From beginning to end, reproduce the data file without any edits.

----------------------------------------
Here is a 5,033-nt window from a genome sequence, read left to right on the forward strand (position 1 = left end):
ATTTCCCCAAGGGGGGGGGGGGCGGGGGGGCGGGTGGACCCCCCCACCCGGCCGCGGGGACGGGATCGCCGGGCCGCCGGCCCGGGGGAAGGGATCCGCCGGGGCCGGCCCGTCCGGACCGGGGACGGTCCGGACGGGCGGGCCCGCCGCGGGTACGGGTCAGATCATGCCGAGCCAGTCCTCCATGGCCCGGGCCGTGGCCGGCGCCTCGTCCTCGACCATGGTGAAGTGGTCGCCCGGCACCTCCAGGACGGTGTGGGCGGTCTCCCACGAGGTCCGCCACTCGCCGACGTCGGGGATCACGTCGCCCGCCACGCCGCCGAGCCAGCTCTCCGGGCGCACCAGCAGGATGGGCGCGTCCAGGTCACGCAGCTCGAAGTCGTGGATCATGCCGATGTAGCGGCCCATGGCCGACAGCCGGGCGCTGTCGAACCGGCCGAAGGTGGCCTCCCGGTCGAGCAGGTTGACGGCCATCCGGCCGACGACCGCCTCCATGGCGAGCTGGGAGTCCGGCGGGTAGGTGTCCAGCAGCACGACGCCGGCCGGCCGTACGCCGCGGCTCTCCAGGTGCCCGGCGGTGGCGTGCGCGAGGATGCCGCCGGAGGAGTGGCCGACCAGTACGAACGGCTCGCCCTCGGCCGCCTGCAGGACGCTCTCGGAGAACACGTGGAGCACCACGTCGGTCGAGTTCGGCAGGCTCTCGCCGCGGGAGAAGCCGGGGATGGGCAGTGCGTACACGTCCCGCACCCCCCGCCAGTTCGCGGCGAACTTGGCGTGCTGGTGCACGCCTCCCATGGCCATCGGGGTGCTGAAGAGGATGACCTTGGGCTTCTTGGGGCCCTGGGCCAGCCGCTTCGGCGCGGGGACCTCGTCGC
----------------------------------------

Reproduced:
Here is a 5,033-nt window from a genome sequence, read left to right on the forward strand (position 1 = left end):
ATTTCCCCAAGGGGGGGGGGGGCGGGGGGGCGGGTGGACCCCCCCACCCGGCCGCGGGGACGGGATCGCCGGGCCGCCGGCCCGGGGGAAGGGATCCGCCGGGGCCGGCCCGTCCGGACCGGGGACGGTCCGGACGGGCGGGCCCGCCGCGGGTACGGGTCAGATCATGCCGAGCCAGTCCTCCATGGCCCGGGCCGTGGCCGGCGCCTCGTCCTCGACCATGGTGAAGTGGTCGCCCGGCACCTCCAGGACGGTGTGGGCGGTCTCCCACGAGGTCCGCCACTCGCCGACGTCGGGGATCACGTCGCCCGCCACGCCGCCGAGCCAGCTCTCCGGGCGCACCAGCAGGATGGGCGCGTCCAGGTCACGCAGCTCGAAGTCGTGGATCATGCCGATGTAGCGGCCCATGGCCGACAGCCGGGCGCTGTCGAACCGGCCGAAGGTGGCCTCCCGGTCGAGCAGGTTGACGGCCATCCGGCCGACGACCGCCTCCATGGCGAGCTGGGAGTCCGGCGGGTAGGTGTCCAGCAGCACGACGCCGGCCGGCCGTACGCCGCGGCTCTCCAGGTGCCCGGCGGTGGCGTGCGCGAGGATGCCGCCGGAGGAGTGGCCGACCAGTACGAACGGCTCGCCCTCGGCCGCCTGCAGGACGCTCTCGGAGAACACGTGGAGCACCACGTCGGTCGAGTTCGGCAGGCTCTCGCCGCGGGAGAAGCCGGGGATGGGCAGTGCGTACACGTCCCGCACCCCCCGCCAGTTCGCGGCGAACTTGGCGTGCTGGTGCACGCCTCCCATGGCCATCGGGGTGCTGAAGAGGATGACCTTGGGCTTCTTGGGGCCCTGGGCCAGCCGCTTCGGCGCGGGGACCTCGTCGC